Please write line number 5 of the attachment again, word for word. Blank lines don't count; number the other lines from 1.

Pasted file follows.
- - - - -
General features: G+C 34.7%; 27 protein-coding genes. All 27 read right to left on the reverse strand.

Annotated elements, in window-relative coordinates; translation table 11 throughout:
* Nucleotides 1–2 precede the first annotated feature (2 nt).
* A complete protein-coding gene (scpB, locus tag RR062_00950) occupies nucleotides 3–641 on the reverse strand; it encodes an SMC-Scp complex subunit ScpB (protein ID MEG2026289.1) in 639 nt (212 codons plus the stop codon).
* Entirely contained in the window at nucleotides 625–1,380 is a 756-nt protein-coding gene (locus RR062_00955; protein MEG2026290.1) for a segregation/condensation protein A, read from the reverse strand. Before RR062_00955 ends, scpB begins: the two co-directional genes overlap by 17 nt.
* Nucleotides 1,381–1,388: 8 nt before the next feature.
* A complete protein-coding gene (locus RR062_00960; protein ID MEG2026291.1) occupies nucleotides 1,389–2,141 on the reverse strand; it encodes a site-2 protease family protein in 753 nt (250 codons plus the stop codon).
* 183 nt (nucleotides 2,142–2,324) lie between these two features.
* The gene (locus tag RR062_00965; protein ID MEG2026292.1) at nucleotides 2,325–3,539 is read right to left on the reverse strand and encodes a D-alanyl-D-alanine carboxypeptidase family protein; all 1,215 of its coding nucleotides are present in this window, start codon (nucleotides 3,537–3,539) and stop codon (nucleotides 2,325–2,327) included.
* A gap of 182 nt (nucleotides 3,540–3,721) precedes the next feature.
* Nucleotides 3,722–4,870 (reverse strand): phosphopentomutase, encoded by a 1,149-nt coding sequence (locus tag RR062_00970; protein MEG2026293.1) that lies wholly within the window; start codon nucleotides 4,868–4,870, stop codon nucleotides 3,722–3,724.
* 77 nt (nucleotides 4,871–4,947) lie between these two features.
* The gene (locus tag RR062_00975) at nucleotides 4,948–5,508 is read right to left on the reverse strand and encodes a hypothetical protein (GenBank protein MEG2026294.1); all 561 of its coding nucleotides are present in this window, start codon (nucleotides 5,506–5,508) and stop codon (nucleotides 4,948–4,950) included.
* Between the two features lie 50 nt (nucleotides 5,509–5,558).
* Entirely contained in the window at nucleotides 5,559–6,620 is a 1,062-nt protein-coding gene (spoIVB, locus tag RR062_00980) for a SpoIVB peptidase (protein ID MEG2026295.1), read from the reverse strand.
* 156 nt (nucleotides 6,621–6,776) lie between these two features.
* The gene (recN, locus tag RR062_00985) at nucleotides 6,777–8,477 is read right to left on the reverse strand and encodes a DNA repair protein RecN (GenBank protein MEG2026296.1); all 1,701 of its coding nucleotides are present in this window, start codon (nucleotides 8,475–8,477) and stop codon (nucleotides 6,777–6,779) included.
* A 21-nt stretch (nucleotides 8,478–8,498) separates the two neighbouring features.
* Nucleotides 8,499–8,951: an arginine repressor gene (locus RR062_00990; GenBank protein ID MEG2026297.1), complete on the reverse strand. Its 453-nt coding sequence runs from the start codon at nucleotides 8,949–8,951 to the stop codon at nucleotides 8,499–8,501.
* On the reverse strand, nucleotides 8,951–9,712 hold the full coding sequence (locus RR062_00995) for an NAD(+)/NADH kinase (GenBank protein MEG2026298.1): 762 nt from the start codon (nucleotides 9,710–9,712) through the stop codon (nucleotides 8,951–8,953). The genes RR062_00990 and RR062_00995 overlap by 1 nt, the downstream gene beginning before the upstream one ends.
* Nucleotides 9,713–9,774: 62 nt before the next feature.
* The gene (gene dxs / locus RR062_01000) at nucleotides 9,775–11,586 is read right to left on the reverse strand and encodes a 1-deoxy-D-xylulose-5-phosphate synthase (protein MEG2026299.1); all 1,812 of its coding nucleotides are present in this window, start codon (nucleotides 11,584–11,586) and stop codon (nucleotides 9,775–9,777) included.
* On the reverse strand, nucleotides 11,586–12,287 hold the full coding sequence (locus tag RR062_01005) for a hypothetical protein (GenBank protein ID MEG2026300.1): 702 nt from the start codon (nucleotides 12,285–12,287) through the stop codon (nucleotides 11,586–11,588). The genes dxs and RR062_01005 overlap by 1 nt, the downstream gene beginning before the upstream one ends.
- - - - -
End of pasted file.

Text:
* Entirely contained in the window at nucleotides 625–1,380 is a 756-nt protein-coding gene (locus RR062_00955; protein MEG2026290.1) for a segregation/condensation protein A, read from the reverse strand. Before RR062_00955 ends, scpB begins: the two co-directional genes overlap by 17 nt.